What You Need to Know about J Street’s Statehood Proposal

Eliza Schloss
on February 28, 2024

What’s J Street’s statehood proposal?

J Street has called on President Biden to outline a clear pathway toward US recognition of a demilitarized Palestinian state as the centerpiece of a comprehensive regional peace initiative. This would be aimed at both bringing the Israeli-Palestinian conflict to an end and fully integrating Israel as a full, respected and legitimate regional power.

This pathway would include a set of criteria that Palestinian representatives must meet and agree to. They should be clear and achievable, and designed to ensure a sustainable outcome that guarantees Israel’s security, advances broader regional normalization between Israel and its Arab neighbors, and delivers freedom, safety, and self-determination to the Palestinian people.

We believe that the United States must show Israelis, Palestinians and others in the region that major world powers are serious enough about a two-state solution to pursue it – even against the wishes of Israel’s current right-wing government.

A pathway to peaceful recognition will aim to disempower Hamas, aid in the fight against extremism and reduce the levels of despair and disenfranchisement upon which extremists feed.

View the full, in-depth proposal here.

Why would the US be open to recognizing a Palestinian state now?

While we do not know how the current Israel-Hamas war will end, we do know that the horror and trauma will only repeat itself for future generations of Israelis and Palestinians unless we change course.

We need bold leadership to jumpstart a major comprehensive push to resolve the underlying conflict. As President Biden has said, we cannot return to the status quo before October 7.

We are also in a moment in which Israeli Prime Minister Benjamin Netanyahu has repeatedly and openly bragged of his success in thwarting a two-state solution – and reaffirmed his opposition to recognition of a two-state solution. As Arab powers in the region have made clear, including Saudi Arabia, further progress for Israel’s integration in the region cannot occur without recognition of Palestinian statehood.

Against this backdrop, we believe the best way to move toward a better future of peace, safety and freedom for all is through a comprehensive regional peace agreement with recognition at its core. This is a position supported by many US allies, including the UK, which has called for “irreversible progress” toward a two-state solution.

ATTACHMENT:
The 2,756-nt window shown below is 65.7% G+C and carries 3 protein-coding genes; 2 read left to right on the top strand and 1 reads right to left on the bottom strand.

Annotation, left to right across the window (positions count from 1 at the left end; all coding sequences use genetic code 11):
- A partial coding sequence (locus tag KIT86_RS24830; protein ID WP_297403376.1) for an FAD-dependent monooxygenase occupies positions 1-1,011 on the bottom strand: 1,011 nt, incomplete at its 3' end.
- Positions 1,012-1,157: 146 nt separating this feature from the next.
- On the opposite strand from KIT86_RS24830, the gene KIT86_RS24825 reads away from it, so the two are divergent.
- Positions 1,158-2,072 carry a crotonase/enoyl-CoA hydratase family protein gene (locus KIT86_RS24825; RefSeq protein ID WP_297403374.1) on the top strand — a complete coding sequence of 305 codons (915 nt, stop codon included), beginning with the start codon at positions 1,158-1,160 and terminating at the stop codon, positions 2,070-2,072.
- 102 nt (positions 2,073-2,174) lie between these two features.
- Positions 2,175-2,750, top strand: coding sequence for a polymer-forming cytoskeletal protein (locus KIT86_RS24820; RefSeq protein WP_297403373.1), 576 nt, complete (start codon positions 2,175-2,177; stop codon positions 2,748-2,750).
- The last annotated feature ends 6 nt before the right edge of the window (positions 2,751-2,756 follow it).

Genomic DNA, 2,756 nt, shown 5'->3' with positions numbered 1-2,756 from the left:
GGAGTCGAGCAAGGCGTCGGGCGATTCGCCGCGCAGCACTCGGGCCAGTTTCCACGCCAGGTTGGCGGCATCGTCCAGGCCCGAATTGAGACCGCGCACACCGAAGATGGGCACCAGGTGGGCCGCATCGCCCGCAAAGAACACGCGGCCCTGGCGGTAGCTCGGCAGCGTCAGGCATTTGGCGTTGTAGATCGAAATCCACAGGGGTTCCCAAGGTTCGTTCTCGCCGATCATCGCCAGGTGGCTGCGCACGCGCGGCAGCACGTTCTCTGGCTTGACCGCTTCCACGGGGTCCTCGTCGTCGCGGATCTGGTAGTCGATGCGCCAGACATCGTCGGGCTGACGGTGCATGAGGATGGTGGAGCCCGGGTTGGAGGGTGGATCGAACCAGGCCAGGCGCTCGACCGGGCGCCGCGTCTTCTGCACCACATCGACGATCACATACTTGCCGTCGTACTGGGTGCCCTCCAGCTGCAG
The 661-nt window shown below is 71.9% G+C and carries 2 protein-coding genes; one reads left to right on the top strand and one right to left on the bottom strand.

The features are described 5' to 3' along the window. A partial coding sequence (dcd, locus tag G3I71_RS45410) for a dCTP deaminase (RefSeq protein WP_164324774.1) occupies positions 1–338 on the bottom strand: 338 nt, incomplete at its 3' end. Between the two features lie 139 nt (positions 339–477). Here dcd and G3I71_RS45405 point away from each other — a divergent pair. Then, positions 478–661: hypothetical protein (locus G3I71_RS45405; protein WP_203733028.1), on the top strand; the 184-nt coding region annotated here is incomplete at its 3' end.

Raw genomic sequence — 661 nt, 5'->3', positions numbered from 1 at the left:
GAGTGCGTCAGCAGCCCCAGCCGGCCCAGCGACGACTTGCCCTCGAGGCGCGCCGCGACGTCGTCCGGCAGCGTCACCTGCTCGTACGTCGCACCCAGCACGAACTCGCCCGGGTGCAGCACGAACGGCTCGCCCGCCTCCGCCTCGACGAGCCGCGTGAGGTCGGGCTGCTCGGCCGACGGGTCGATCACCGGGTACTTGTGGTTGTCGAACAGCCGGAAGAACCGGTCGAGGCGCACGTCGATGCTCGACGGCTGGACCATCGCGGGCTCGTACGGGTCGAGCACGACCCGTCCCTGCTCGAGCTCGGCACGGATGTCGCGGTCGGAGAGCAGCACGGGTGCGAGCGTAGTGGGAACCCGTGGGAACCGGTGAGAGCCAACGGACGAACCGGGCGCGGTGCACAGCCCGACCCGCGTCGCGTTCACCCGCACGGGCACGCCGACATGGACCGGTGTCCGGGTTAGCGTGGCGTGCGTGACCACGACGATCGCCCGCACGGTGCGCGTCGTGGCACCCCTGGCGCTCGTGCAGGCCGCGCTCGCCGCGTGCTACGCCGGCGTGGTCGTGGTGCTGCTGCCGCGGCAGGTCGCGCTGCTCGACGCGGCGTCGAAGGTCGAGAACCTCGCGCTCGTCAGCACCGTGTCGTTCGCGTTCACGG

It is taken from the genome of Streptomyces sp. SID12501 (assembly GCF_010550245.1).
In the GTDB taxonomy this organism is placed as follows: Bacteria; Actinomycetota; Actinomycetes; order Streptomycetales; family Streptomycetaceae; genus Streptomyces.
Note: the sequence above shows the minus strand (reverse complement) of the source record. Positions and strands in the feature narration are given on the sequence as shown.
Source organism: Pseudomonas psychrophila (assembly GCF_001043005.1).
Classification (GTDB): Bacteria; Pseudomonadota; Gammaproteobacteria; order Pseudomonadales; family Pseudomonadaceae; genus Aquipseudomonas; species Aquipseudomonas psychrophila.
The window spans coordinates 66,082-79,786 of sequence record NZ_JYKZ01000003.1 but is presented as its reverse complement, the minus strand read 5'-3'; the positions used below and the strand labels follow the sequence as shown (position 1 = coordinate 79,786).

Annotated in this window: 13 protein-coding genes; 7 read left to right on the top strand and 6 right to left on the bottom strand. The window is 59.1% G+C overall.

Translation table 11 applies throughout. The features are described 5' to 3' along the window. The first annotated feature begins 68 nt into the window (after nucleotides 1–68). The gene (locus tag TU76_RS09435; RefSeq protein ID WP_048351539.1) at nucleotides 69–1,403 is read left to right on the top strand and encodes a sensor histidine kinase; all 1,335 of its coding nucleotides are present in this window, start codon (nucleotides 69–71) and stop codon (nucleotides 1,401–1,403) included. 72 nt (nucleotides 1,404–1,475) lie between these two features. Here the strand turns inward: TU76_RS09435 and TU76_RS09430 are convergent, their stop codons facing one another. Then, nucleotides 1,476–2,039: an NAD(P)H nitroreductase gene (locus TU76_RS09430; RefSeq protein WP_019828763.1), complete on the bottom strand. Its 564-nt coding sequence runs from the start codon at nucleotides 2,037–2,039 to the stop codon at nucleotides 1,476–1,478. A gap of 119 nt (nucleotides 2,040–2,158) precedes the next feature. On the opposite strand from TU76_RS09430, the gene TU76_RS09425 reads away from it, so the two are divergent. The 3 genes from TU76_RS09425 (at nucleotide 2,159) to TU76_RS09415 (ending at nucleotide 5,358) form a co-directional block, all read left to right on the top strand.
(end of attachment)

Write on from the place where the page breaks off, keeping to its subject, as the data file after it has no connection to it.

It delivers the necessary incentives to bring all parties to the table – including Palestinian leadership, which must be pressed to make essential reforms – and will no longer give Prime Minister Netanyahu a veto over a solution that would boost Israel’s security and regional legitimacy.

What about Hamas, October 7 and Israel’s security?

It’s clear that defeating terror and extremism are in the interests of both Israelis and Palestinians – and that includes defeating Hamas.

The fight against Hamas, however, is not just a military fight – it’s a political and ideological battle as well.

Decades of “managing” the conflict rather than solving it have led to relentless bloodshed and loss of life on both sides. In the absence of leadership toward a better future, extremism, retaliation and violence have filled the void.

Outlining an achievable, peaceful path to statehood offers a clear alternative to violent struggle and terrorism, which Hamas advocates. An alternate path – with real, achievable gains – will empower moderates, disempower extremists and combat the disenfranchisement and hopelessness upon which terror thrives.

No people should be asked to tolerate indefinite statelessness, military occupation and the erosion of hopes and freedoms – and this proposal provides an alternative path to securing the Palestinian people’s legitimate aspirations of peace, freedom, self-determination and equality.

The offer of meaningful statehood also incentivizes Palestinian leaders to make necessary democratic and security reforms and should include clear safeguards for Israeli security, including the commitment to the enforcement of demilitarization of the future Palestinian state. Criteria for recognition should be designed to ensure the path is sustainable, that it is politically achievable, and that it delivers real gains, including greater freedom, rights and safety to all.